Allman Brothers guitar lesson – One Way Out – full solo plus lick-by-lick demo

Allman Brothers guitar lesson – One Way Out – full solo plus lick-by-lick demo

Learn the Dickey Betts guitar solo from Allman Brothers Band classic: “One Way Out,” with the video demonstration which includes a lick-by-lick demonstration which is marked to coincide with the tablature.

Before you download the tab below:

My son designed a logo for a new brand of Bluetooth wireless earbuds that will be available shortly before Christmas 2017 – – His design is an Alien named “ReeZen” and the tagline is “Listen to ReeZen – AffordaBuds are The Sound Choice in affordable Bluetooth wireless earbuds that connect easily and sound great!”

Please check it out at

Link to the AffordaBud earbuds.

This is his first professional design and I am very proud of him and would appreciate your support of his efforts there…he’s one of company founders! Congratulations Harlon!

Thank you,
Rick McCargar


Allman Brothers Band One Way Out Guitar Solo tab page 1of2

Allman Brothers Band One Way Out Guitar Solo tab page 1of2

Allman Brothers Band One Way Out Guitar Solo tab page 2of2

Allman Brothers Band One Way Out Guitar Solo tab page 2of2

9 comments on “Allman Brothers guitar lesson – One Way Out – full solo plus lick-by-lick demo

  1. My husband heard this from downstairs and as he walked up the steps he said, “He’s doing ‘One Way Out’!” Well done. And he wants to know if you bought a gold top just for this solo. 🙂

  2. Too funny. No, I bought it last August. It’s an epiphone, not a Gibson. They started selling Joe Bonamassa signature Les Pauls, and the Epiphone is made by their custom shop, has the long neck-tenon and Gibson U.S. Burstbuckers, so it’s a great guitar for a lot less money. And it never hurts that Dickey plays one…

    Thanks for stopping by and taking the time to comment.

    edit: and by “Dickey plays one…” I didn’t mean an Epiphone, but acknowledged the point regarding the gold-top Les Paul

  3. Pingback: Allman Brothers guitar lesson - One Way Out - solo with lick-by-lick demo and tab - How-To Video

  4. I have been playing guitar for… well, how long now? Since February 2, 2016! I bought a used acoustic for $40 and put some new strings on it and tuned it and am trying to find my way through the wilderness. I’m almost 59 yrs old and have a weak left hand from an accident 16 years ago. But I’m determined to keep plugging. I’m practicing every day (BTW, I can’t play any other instrument and can’t read music!). I’ve always been a big fan of The ABB and was happy to find your site… maybe some day I can do the licks on One Way Out!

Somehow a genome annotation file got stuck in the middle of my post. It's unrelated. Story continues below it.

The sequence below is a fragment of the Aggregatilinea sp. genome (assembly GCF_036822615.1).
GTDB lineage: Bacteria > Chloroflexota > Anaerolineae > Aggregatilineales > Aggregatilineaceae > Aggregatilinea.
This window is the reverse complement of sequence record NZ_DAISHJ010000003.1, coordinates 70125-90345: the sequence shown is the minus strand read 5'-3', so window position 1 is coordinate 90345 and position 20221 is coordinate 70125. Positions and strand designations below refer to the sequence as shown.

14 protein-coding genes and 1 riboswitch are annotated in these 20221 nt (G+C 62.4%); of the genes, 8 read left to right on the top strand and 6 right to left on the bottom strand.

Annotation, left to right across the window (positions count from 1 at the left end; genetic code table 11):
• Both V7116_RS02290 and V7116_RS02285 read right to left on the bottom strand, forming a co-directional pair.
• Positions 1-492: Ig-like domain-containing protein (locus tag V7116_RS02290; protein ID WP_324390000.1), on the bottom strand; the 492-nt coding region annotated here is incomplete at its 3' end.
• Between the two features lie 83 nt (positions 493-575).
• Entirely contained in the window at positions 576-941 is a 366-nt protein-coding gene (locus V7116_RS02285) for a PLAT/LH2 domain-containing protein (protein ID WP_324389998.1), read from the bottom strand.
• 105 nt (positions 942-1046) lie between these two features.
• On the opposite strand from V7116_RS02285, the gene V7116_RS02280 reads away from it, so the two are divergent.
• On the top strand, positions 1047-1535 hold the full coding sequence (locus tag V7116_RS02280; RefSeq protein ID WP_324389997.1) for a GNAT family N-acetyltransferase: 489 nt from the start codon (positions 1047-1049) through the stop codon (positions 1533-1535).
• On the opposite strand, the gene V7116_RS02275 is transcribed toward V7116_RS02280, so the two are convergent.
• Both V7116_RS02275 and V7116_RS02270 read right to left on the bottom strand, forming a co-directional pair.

• Congratulations, this is a great hobby! Like you, I started this with a left-hand problem related to a couple of strokes that had made playing impossible for years and only restarted trying to play in 2011… this is totally doable for you.

      With videos and tab, learning is much easier than when I first learned in the sixties. Back then I learned by putting a record-player tone-arm on an approximate spot on a record, then tried to find the spot on the guitar…and did that thousands of times trying to learn songs.

      It is so much easier to learn today. You sound very motivated, and that is the only real difference between people who learn to play and who develop decent skill and those who don’t.

      So there is no doubt in my mind that you or anyone should be able to play this and most songs.

      Just remember to start slow. Don’t practice any part of a song faster than you can play it well ten times in a row, then increase the speed.

      Chrome browser also has a feature that allows you to slow the speed of a video down by half while maintaining pitch.

      When I practice loops, I use a program for my macbook pro called CAPO, it allows you to loop any section you want at any speed, and even allows you to change pitch if you want.

      If there is anything I can do to help, feel free to ask.

      Best of luck,

      • Thanks for the advice and the tips about Chrome. Sorry to hear of your strokes, but it looks like you’ve made a very good recovery. My father had a severe stroke when in his fifties (I was 15), so I can appreciate what you’ve gone through. I suffered a traumatic brain injury 16 years ago in an accident and lost some strength and dexterity in my left hand (I recovered very well, all things considered and am very grateful!).

        My dad had always wanted to play and two years before his stroke, my mom surprised him with a gift of a beautiful Gibson acoustic. I fooled with it a bit in college but never tried seriously. But now I have time and am determined to learn something with the guitar. If I get halfway decent, I’ll fetch the Gibson from my sister’s (other side of the country).

        Thanks again!


      • Weird coincidence. My father also had a stroke, but he was thirty-nine and died instantly. That’s why I was not surprised when it happened to me, nor that they gave me at best three months to live….that was 2004. I guess only the good die young! Haha.

        Glad to help.

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